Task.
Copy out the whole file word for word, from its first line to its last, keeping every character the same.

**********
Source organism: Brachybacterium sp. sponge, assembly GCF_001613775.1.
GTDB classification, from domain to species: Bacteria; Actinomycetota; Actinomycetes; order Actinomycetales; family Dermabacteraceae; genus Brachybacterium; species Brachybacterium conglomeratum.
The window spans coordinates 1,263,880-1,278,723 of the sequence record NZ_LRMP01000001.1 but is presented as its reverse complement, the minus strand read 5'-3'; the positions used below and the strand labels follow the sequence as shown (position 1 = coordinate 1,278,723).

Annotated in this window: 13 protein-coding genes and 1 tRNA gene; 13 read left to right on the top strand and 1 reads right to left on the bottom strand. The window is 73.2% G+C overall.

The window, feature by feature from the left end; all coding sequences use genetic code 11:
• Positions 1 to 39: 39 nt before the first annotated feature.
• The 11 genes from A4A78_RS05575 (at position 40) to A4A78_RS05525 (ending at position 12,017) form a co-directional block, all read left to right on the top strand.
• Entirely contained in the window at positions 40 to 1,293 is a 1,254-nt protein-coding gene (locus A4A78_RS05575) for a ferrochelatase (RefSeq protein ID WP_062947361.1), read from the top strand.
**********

Source organism: Brachybacterium sp. sponge, assembly GCF_001613775.1.
GTDB classification, from domain to species: Bacteria; Actinomycetota; Actinomycetes; order Actinomycetales; family Dermabacteraceae; genus Brachybacterium; species Brachybacterium conglomeratum.
The window spans coordinates 1,263,880-1,278,723 of the sequence record NZ_LRMP01000001.1 but is presented as its reverse complement, the minus strand read 5'-3'; the positions used below and the strand labels follow the sequence as shown (position 1 = coordinate 1,278,723).

Annotated in this window: 13 protein-coding genes and 1 tRNA gene; 13 read left to right on the top strand and 1 reads right to left on the bottom strand. The window is 73.2% G+C overall.

The window, feature by feature from the left end; all coding sequences use genetic code 11:
• Positions 1 to 39: 39 nt before the first annotated feature.
• The 11 genes from A4A78_RS05575 (at position 40) to A4A78_RS05525 (ending at position 12,017) form a co-directional block, all read left to right on the top strand.
• Entirely contained in the window at positions 40 to 1,293 is a 1,254-nt protein-coding gene (locus A4A78_RS05575) for a ferrochelatase (RefSeq protein ID WP_062947361.1), read from the top strand.